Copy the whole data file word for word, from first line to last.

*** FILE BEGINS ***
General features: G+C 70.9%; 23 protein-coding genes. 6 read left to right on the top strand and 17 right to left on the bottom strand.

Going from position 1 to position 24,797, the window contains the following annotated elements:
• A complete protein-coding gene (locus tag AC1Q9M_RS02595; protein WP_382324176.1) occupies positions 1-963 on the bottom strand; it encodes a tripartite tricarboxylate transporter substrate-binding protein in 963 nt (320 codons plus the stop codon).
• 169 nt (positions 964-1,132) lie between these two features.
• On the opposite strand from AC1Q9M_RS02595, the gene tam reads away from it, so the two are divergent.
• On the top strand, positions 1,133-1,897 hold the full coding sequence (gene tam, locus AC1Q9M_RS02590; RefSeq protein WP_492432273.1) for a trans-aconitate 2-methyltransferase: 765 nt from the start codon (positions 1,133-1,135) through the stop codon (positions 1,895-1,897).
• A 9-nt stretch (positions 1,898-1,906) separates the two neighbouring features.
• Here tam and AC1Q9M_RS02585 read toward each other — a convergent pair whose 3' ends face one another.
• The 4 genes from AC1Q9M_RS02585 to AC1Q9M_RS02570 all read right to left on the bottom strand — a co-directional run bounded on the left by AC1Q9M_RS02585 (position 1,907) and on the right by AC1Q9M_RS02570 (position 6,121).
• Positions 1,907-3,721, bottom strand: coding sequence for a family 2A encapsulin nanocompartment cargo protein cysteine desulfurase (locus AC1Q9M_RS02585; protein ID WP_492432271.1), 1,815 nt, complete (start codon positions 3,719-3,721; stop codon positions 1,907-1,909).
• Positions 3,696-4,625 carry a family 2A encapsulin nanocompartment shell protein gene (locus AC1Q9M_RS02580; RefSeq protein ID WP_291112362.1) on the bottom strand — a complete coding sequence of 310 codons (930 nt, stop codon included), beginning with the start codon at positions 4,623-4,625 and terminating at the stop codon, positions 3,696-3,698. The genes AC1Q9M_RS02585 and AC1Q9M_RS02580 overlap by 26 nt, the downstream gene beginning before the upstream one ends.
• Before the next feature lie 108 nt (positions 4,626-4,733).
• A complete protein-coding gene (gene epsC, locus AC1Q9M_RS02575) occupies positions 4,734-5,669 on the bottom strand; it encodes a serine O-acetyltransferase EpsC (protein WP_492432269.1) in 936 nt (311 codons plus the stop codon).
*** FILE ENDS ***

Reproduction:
General features: G+C 70.9%; 23 protein-coding genes. 6 read left to right on the top strand and 17 right to left on the bottom strand.

Going from position 1 to position 24,797, the window contains the following annotated elements:
• A complete protein-coding gene (locus tag AC1Q9M_RS02595; protein WP_382324176.1) occupies positions 1-963 on the bottom strand; it encodes a tripartite tricarboxylate transporter substrate-binding protein in 963 nt (320 codons plus the stop codon).
• 169 nt (positions 964-1,132) lie between these two features.
• On the opposite strand from AC1Q9M_RS02595, the gene tam reads away from it, so the two are divergent.
• On the top strand, positions 1,133-1,897 hold the full coding sequence (gene tam, locus AC1Q9M_RS02590; RefSeq protein WP_492432273.1) for a trans-aconitate 2-methyltransferase: 765 nt from the start codon (positions 1,133-1,135) through the stop codon (positions 1,895-1,897).
• A 9-nt stretch (positions 1,898-1,906) separates the two neighbouring features.
• Here tam and AC1Q9M_RS02585 read toward each other — a convergent pair whose 3' ends face one another.
• The 4 genes from AC1Q9M_RS02585 to AC1Q9M_RS02570 all read right to left on the bottom strand — a co-directional run bounded on the left by AC1Q9M_RS02585 (position 1,907) and on the right by AC1Q9M_RS02570 (position 6,121).
• Positions 1,907-3,721, bottom strand: coding sequence for a family 2A encapsulin nanocompartment cargo protein cysteine desulfurase (locus AC1Q9M_RS02585; protein ID WP_492432271.1), 1,815 nt, complete (start codon positions 3,719-3,721; stop codon positions 1,907-1,909).
• Positions 3,696-4,625 carry a family 2A encapsulin nanocompartment shell protein gene (locus AC1Q9M_RS02580; RefSeq protein ID WP_291112362.1) on the bottom strand — a complete coding sequence of 310 codons (930 nt, stop codon included), beginning with the start codon at positions 4,623-4,625 and terminating at the stop codon, positions 3,696-3,698. The genes AC1Q9M_RS02585 and AC1Q9M_RS02580 overlap by 26 nt, the downstream gene beginning before the upstream one ends.
• Before the next feature lie 108 nt (positions 4,626-4,733).
• A complete protein-coding gene (gene epsC, locus AC1Q9M_RS02575) occupies positions 4,734-5,669 on the bottom strand; it encodes a serine O-acetyltransferase EpsC (protein WP_492432269.1) in 936 nt (311 codons plus the stop codon).